Our country has a vibrant culture. It is now observed all over the world that people want to return to their roots, want to learn more about their past culture and find themselves. Here, in India, we are lucky that our culture is still alive and kicking. When we forget our roots, we become rudderless and then find that we belong nowhere. A tree without roots firmly in the ground cannot thrive. One just has to look our neighbouring country Pakistan, to learn the value of culture. They share our past, but in their eagerness to forget it, have become subservient to other nations. They want to base their country on religion and not their culture, which is in the DNA and heart of every individual and thus have lost themselves.
I travelled to Kashmir this year and what I found was amazing. Though all Hindus have been driven away from Kashmir, our temples exist. Why? It is because the average Kashmiri, has pride in the fact that his land was that of Saraswati, that their ancestors were culturally more refined than the people in the plains. They know that Adi Shankaracharya travelled to Srinagar to sit on the seat of Sharada Mata. It is immaterial to them that Lal Ded could have been a Hindu or a Muslim … she was a great mystic and poetess and that is enough for them to remember her. They converge at the Kheer Bhavani temple and take blessings from Her, irrespective of whether they are Muslims or Hindus. All this is only because they want to still be part of the Kashmiri culture. Politics has made people forget this long enough to throw the Hindus out of Kashmir, but resistance to blotting out completely the ancient Hindu culture is very much visible.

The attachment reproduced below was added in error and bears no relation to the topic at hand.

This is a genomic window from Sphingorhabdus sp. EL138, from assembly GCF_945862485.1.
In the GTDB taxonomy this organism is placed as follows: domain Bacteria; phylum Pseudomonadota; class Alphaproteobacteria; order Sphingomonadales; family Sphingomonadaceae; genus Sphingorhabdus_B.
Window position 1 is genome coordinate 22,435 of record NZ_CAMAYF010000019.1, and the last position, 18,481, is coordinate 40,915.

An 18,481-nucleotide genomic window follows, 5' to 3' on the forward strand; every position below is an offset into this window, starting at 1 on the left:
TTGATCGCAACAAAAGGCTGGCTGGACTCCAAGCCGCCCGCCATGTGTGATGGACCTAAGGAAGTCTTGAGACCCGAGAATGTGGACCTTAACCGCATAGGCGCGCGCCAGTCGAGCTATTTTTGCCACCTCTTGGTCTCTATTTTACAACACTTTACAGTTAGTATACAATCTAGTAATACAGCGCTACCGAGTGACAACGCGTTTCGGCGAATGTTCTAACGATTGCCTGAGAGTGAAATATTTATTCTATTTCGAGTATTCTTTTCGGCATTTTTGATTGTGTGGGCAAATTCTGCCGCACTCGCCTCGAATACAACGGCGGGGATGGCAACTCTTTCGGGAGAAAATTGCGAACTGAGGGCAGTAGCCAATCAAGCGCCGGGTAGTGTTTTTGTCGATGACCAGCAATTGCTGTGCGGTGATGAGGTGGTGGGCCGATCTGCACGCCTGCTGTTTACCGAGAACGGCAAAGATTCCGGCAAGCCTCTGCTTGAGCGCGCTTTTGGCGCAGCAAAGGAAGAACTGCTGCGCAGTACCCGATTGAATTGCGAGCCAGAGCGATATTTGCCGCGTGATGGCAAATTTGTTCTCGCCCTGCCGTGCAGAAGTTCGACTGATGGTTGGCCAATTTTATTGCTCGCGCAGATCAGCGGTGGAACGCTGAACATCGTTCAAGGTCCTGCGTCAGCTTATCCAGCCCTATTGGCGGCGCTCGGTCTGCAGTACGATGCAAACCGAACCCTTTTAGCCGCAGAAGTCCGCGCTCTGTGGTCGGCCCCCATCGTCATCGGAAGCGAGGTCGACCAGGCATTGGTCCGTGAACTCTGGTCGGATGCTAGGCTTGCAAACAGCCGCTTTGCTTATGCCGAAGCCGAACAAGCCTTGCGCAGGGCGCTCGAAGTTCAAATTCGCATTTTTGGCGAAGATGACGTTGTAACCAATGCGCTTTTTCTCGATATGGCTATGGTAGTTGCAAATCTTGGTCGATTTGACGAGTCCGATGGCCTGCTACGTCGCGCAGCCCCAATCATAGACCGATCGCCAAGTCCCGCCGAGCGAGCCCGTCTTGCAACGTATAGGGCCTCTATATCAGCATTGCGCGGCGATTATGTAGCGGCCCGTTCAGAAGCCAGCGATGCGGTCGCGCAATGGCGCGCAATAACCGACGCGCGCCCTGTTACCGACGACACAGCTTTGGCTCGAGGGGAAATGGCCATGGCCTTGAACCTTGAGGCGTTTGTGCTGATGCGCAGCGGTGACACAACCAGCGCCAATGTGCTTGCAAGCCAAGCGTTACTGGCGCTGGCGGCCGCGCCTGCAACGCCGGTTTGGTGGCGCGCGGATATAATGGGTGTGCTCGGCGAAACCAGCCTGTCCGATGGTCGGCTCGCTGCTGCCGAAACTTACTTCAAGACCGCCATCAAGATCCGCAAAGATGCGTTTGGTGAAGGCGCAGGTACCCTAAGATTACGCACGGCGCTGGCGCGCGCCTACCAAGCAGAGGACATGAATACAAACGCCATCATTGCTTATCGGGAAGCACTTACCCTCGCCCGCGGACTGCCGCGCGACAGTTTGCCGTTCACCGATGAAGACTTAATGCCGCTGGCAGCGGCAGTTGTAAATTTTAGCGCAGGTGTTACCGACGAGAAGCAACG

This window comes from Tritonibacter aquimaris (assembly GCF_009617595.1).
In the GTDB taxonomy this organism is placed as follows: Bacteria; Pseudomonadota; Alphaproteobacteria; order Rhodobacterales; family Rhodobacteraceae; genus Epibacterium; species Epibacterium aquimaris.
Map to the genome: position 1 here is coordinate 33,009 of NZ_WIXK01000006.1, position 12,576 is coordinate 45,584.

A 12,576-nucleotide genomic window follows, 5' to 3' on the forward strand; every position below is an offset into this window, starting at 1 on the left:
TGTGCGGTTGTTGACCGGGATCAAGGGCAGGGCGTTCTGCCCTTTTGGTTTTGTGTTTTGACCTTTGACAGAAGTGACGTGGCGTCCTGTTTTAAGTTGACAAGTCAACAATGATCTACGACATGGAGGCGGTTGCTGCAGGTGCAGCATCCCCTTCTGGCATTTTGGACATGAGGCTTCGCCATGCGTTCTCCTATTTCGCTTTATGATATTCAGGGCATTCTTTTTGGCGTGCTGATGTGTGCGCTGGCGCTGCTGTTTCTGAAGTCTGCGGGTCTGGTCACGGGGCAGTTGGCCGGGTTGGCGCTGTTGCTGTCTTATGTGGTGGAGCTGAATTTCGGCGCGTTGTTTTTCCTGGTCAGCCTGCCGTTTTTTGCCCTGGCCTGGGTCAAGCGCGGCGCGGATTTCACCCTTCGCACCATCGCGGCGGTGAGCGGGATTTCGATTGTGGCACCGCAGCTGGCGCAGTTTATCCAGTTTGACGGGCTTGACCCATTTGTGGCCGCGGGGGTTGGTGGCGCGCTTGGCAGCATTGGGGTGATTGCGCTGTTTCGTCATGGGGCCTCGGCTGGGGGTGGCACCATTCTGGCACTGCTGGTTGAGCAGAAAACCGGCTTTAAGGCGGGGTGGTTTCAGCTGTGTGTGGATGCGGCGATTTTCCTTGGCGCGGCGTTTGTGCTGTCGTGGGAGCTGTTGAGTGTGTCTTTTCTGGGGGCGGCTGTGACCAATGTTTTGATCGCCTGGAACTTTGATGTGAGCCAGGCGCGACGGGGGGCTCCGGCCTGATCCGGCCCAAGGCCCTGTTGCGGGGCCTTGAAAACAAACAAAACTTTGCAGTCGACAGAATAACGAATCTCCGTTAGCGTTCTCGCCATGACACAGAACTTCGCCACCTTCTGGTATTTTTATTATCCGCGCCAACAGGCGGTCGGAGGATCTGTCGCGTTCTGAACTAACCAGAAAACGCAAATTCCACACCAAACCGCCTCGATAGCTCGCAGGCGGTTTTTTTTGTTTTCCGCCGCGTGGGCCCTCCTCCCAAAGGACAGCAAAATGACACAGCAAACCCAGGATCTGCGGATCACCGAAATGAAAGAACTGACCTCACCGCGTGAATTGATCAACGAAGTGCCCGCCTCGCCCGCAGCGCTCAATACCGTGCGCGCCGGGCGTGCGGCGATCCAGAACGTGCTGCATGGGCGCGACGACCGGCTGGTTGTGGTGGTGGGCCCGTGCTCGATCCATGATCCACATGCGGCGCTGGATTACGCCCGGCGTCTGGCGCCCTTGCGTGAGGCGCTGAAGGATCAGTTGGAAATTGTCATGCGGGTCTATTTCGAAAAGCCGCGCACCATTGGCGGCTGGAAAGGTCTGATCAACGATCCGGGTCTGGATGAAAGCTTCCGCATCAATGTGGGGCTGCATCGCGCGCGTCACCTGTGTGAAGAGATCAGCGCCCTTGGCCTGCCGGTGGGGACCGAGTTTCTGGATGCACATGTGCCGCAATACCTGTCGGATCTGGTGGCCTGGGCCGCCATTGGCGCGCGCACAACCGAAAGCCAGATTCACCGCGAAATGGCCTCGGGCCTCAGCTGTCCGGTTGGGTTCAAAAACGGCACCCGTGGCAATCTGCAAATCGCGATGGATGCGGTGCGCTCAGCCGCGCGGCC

Look at our North Eastern states. Even if the population has converted to another religion, they have not forgotten their culture. In fact all over India, you will see traces of this. Women get married in churches, not in gowns, but in sarees. Muslim women from Maharashtra wear their Mangalsutras proudly. A newcomer to Rajasthan will find it difficult to guess the religion of the bhajan singers. In a country where people still want to remember their ancient roots and culture, we need to devise a system for people to connect with it firmly. When we say that India invented the decimal system, is it the pride of the Hindus alone? Do you know how many Muslim Ayurveda practitioners are there? When the Kolis from Mumbai celebrate Nariyal Purnima, how many of them think that they are Christians? Let us teach our children about our culture and heritage. Let our History subject talk about these topics instead of talking about the Turks, the Mongols, and their governance or warfare. Let the History taught in schools reflect our warm, vibrant culture and our achievements. Shamefully many of us don’t even know about our achievements, save for what we discover on the Internet.
Let us make our children wonderful, tolerant adults, who are proud of our country and our culture and heritage. Our culture belongs to all of us, irrespective of religion. Let our children be Indians. Let us catch them young!